The fundamental question animating this collection of essays is this: How can the humanities contribute to an understanding of the shifting and multifaceted meanings of work at a time when this constitutive aspect of modern human life in its economic, social, gendered, and psychological dimensions is at a point of disruptive change?
There are a number of indicators that suggest that the advent of big data, Industry 4.0, and the Internet of Things as well as innovations in manufacturing techniques such as 3D printing and advanced robotics employing artificial intelligence (AI) are heralding an era of unsettling change in our work environments, transforming the very character of work itself. This change could match the fundamental realignments of human work as they occurred in two previous periods: first in the Neolithic Revolution that led hunter-gatherer groups to settle into the sedentary life of agricultural societies, thus enabling significant population increases;1 and second, during the Industrial Revolution and ensuing industrialization that allowed humankind, for the first time in its history, to have the fruits of its labor significantly outproduce population growth. This in turn set the stage for parallel increases in population and living standards, even if ←1 | 2→these increases did not always coincide in number and speed.2 The focus on the Neolithic and the Industrial Revolutions does not imply that the character of work, its role, or societal and individual evaluation remained unchanged in the periods between these two fundamental shifts. It merely suggests that these two eras show disruptive upheavals that uniquely characterize the history of human work, in contrast to the more gradual changes that took place at other times.3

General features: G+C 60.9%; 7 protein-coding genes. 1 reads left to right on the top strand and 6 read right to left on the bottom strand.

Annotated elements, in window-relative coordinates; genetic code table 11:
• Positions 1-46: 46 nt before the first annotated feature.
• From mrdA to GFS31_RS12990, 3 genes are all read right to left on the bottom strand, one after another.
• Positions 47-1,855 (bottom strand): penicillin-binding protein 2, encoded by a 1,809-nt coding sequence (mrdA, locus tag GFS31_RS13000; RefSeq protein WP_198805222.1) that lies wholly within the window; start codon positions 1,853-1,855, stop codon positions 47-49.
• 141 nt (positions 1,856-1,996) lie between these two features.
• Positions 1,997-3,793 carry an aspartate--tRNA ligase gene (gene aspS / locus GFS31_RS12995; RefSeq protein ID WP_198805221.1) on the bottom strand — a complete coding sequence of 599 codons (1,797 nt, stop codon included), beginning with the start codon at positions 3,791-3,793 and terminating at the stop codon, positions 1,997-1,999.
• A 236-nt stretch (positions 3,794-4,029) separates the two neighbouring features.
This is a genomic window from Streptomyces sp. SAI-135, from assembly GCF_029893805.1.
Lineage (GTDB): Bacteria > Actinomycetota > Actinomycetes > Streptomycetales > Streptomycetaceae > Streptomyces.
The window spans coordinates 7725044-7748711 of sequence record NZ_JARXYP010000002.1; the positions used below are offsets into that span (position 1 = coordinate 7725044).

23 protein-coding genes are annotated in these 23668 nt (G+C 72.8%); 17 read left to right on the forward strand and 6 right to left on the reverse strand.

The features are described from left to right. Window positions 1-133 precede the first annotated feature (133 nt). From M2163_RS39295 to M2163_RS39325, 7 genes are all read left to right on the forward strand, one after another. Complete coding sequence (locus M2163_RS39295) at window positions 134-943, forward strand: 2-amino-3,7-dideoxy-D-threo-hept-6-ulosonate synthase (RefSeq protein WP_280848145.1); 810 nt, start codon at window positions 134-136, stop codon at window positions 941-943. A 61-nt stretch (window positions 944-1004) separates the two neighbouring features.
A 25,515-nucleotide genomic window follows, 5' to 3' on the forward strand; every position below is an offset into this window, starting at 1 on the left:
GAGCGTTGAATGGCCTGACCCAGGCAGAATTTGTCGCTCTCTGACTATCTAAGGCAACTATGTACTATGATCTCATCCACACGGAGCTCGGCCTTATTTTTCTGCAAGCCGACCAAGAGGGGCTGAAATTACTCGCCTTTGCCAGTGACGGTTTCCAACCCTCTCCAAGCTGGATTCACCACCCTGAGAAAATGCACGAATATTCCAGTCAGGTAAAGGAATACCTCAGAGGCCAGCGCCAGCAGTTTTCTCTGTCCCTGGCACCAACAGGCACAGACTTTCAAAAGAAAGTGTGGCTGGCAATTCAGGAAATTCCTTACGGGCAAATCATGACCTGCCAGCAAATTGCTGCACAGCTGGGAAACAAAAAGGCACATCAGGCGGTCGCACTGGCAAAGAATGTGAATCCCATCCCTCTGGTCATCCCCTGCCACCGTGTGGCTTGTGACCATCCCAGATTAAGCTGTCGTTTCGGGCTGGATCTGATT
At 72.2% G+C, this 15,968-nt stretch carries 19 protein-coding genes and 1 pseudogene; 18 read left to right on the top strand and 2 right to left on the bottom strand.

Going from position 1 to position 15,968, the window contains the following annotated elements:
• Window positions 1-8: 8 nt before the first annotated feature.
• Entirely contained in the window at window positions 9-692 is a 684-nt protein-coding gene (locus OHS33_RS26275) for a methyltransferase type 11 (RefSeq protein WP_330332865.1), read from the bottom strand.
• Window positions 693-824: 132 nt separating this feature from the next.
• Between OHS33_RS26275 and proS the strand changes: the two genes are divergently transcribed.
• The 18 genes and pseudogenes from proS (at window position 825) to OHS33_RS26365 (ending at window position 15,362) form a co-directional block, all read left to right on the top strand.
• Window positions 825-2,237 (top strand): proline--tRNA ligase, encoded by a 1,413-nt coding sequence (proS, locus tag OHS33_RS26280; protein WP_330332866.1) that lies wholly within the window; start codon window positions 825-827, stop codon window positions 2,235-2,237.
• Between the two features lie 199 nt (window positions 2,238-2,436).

While we obviously lack any direct records of the Neolithic Revolution, we can still glean the traumatic experience it must have entailed, for instance, from the stories of abandonment and expulsion in Genesis. That shift must have been powerfully successful nonetheless, for otherwise people would not have adopted these new cultural and work practices, as they did almost universally over time.